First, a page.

Data Driven Culture helps compliance


The ripple effects of the 2007-2008 global financial crisis – when a number of large, global financial institutions went into bankruptcy due to over investment in the collapsing US housing market – lead to the global economic recession, tax payer bail outs of organisations deemed “too big to fail”, and even, more recently, the Eurozone debt crisis and the current global stock market turmoil.

Inadequate regulations?

The Financial Services industry has always been highly regulated. The crisis, however, demonstrated that existing regulations were not adequate to prevent a global crisis. In response, we have seen a significant increase in legislation designed to lessen the chance of a recurrence.

Existing regulations, such as the Basel Accords, which regulate (largely) liquidity – the amount of cash that a bank must hold to cover its reasonable risk – were extended and strengthened. Not only are banks required to quantify additional risks, they are also required to be more rigorous in their approach to measuring risk. The insurance industry must comply with the similar Solvency and Assessment Management (SAM) regime – which regulates the amount of cash that a company must have available to cover its potential insured risk.


The crisis also drove the introduction of stress testing regulations, such as Dodd’s-Frank. Stress testing forces the bank to make worse case assumptions and to test the ability of the institution to survive those scenarios.

Not all regulations are risk related, for example, the Foreign Account Tax Compliance Act (FATCA) is a US law requiring that foreign banks and insurance companies report on the earnings of US citizens that have investments with them. Other countries are moving towards similar legislation in order to close tax loopholes.

Financial institutions seeking to comply with these, and other regulations, must draw together data from a multitude of sources before applying models that test the bank’s resilience to change and unexpected circumstances.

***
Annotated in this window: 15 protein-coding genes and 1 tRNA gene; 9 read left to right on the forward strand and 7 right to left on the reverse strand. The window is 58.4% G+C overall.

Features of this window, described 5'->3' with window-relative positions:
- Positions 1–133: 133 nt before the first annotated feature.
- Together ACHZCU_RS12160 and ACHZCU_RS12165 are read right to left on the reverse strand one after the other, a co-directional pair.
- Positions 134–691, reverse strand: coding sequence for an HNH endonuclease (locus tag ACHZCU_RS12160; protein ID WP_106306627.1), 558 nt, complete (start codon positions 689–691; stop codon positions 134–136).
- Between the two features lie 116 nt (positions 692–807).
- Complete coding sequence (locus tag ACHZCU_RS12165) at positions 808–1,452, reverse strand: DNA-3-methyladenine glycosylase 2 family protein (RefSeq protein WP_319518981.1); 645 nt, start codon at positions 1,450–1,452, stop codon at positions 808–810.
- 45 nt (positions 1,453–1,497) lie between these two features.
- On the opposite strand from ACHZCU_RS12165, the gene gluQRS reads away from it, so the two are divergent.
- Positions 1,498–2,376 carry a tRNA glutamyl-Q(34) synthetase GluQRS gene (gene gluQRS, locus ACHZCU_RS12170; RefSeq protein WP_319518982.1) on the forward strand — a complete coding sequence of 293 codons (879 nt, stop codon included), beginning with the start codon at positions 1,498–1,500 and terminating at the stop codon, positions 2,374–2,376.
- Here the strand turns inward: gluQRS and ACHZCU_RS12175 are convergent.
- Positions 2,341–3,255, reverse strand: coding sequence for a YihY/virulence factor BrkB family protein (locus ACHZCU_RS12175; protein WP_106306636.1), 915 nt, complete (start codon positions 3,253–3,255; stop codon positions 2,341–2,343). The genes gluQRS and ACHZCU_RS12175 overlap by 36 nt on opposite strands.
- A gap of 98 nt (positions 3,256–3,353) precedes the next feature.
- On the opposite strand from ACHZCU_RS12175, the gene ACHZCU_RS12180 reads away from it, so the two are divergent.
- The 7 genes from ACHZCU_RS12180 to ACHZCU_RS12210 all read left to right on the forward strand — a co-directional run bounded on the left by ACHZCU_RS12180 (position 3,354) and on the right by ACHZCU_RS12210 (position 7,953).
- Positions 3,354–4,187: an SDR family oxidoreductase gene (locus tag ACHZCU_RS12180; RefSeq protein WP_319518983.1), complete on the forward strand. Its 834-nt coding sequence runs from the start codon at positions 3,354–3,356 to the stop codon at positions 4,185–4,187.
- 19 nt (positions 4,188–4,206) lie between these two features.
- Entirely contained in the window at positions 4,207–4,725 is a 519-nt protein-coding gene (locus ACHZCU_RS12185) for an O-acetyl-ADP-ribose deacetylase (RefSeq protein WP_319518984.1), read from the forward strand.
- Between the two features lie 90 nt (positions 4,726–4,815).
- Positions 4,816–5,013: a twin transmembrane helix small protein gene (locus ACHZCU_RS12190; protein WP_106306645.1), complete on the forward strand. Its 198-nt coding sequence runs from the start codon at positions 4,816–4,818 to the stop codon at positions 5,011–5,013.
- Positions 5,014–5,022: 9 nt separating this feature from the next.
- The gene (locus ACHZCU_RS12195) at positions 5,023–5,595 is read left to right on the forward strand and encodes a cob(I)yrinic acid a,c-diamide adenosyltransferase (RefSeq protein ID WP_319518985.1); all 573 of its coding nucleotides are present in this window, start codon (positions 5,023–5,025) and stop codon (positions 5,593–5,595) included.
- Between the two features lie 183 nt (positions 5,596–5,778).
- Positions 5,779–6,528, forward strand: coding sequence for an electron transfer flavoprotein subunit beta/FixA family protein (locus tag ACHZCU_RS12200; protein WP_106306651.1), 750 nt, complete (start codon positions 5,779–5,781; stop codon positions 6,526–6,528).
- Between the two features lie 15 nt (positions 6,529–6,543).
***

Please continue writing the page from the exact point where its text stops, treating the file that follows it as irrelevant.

Driven by data

A data driven culture helps to do this cost effectively. Historically, each regulation has been treated on its own merits, and combined IT and Risk projects have been established to meet regulatory needs. A Bank may have had, for example, a Basel II project and a FATCA project running concurrently, with different teams.

The increased regulatory burden requires more regulations to be met, more quickly. Risk professionals are faced with a large number of month end reports that must be delivered to tight external deadlines and with provable reliability and quality. For stress testing, many reports are once off, or require ad hoc changes in order to test specific new hypotheses.

Define risks carefully

The risk environment must be clearly defined – terms, calculations, the sources of data and the process used to derive risk reports must be clearly documented and signed off by senior managers. For the typical bank, these terms and definitions can run in tens, and even hundreds, of thousands of items. The biggest challenge is not the volume – although this is certainly intimidating. The challenge is in ensuring the correct stakeholders, from business and IT, are all engaged and able to share their knowledge, and to ensure that all parties are working with the correct versions of a definition.

Data assurance capabilities help banks to examine the quality of information extracted for the stress testing and regulatory reporting processes and to monitor and prove its ongoing accuracy through the compliance process. Risk teams need to reduce their dependency on scarce technical resources in order to meet regulatory deadlines, but need to do so in a way that maintains necessary levels of oversight and control.

An investment in a business friendly data assurance capability – data governance and data quality – may need support from more than one risk or compliance project. The benefits of improved productivity and more accurate risk reports, are combining to make this option a viable proposition.

The current trend is towards more, not less, regulation. The combined costs of tactical risk projects far exceed the investment that may need to be made in an enterprise data governance capability.

This post was originally published by Business Brief
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